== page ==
Friday 20th January 2017
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The New Zealand dollar continued to gain against the US dollar today as the greenback slipped ahead of US president-elect Donald Trump's inauguration.
The local currency rose to 72.14 US cents as at 5pm in Wellington, from 71.67 cents at 8am and 71.38 cents late yesterday. The trade-weighted index advanced to 78.90 from 78.31.
"The kiwi made big changes overnight and that continued into Asia," said Stuart Ive, senior dealer foreign exchange at OMF in Wellington. Ive said markets in general are a "mixed bag" as people position ahead of Trump taking office. "He and his policies will be the focus for markets next week," he said. "We won't see any real direction until we get some more clarity from the Trump administration. Trump's inauguration will include his speech to the nation, which may provide an update on his policy plans for the world's biggest economy."
The kiwi got a further lift today after comments from Federal Reserve chair Janet Yellen who was "not so upbeat about US rate hikes. She was more measured," said Ive. Among other things, Yellen said she doesn't see the US economy at risk of overheating.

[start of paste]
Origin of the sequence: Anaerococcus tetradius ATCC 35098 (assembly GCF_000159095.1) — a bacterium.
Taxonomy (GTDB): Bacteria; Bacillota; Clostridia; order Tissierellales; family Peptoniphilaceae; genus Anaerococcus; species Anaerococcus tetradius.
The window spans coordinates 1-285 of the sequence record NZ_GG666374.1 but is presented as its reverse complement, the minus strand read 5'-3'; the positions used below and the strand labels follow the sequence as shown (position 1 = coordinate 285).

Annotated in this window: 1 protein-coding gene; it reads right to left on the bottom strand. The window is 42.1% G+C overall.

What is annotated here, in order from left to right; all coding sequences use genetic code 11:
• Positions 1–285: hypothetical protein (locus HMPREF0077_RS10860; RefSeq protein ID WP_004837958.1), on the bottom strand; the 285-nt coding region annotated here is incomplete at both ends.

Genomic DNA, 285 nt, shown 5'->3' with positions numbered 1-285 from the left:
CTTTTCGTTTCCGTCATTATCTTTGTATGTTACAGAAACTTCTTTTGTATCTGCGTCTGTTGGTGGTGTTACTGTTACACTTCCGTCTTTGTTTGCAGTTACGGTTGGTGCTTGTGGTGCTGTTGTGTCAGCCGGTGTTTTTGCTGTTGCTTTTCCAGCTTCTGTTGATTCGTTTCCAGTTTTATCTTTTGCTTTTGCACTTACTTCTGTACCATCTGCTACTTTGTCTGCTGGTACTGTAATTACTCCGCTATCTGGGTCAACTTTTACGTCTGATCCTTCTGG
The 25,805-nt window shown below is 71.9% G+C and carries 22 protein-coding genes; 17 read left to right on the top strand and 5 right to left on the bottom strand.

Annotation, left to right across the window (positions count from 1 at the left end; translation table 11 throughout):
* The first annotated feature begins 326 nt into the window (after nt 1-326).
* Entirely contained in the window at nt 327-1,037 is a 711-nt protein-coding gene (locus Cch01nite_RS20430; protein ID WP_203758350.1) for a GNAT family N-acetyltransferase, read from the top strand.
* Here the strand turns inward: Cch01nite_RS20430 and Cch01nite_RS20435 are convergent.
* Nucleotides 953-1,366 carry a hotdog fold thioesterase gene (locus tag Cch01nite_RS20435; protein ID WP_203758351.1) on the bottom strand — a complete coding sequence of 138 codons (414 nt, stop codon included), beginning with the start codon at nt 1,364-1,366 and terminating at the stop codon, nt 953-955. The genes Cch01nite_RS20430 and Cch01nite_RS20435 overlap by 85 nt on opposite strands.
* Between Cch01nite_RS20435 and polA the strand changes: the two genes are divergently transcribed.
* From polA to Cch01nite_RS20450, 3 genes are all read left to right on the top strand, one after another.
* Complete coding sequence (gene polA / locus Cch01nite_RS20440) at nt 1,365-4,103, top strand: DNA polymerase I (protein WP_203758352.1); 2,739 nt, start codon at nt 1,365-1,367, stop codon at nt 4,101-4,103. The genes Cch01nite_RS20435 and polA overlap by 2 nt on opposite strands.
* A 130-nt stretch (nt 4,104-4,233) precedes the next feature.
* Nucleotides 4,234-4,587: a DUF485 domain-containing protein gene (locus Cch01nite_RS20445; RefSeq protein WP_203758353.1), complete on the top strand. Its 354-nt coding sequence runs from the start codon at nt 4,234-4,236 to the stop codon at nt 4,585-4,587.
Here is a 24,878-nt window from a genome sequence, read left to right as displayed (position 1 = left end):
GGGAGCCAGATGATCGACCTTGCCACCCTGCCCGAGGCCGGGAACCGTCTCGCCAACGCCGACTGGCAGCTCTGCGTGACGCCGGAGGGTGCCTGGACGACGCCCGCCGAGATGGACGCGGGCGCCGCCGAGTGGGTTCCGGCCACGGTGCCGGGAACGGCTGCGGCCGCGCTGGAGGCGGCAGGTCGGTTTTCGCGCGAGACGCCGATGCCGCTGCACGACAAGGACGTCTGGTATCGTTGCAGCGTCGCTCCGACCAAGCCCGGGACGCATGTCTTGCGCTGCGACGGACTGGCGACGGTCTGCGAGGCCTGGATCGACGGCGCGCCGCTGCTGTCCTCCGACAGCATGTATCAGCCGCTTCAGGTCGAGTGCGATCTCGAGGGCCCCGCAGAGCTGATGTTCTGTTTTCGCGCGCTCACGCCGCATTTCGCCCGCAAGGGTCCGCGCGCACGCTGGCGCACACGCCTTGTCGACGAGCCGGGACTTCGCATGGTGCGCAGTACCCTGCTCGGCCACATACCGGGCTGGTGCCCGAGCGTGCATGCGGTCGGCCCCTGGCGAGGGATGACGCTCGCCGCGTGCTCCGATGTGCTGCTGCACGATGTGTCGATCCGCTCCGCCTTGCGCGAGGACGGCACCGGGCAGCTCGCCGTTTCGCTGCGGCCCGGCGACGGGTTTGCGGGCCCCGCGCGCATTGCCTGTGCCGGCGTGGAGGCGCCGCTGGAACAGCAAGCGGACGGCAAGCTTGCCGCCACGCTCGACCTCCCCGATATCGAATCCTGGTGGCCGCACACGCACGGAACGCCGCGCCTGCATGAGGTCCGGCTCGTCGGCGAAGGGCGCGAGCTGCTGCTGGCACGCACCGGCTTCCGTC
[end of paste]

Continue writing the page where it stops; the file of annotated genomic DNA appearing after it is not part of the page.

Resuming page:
News that China's industrial output eased in December while the economy accelerated slightly in the fourth quarter, however, had little impact on the kiwi. Ive said the main event risk, aside from any news out of the US, will be next week's inflation data, due Thursday in New Zealand. Economists expect inflation was 0.2 percent in the final three months of 2016 for an annual rise of 1.2 percent, according to the median in a BusinessDesk poll. If the data pans out it will mark the first time inflation is back in the Reserve Bank's 1 percent-to-3 percent band in more than two years.
The kiwi rose to 82.62 yen from 81.78 yen this time yesterday and to 95.08 Australian cents, from 94.92 cents.
The kiwi also gained against the British pound, trading at 58.30 pence from 58.13 pence late yesterday. Against the euro, it rose to 67.46 euro cents from 67.11 cents.
It also pushed higher against the Chinese yuan, gaining to 4.9501 yuan from 4.8940 yuan.
New Zealand's two-year swap rate rose 3 basis points to 2.41 percent, while 10-year swaps rose 5 basis points to 3.46 percent.
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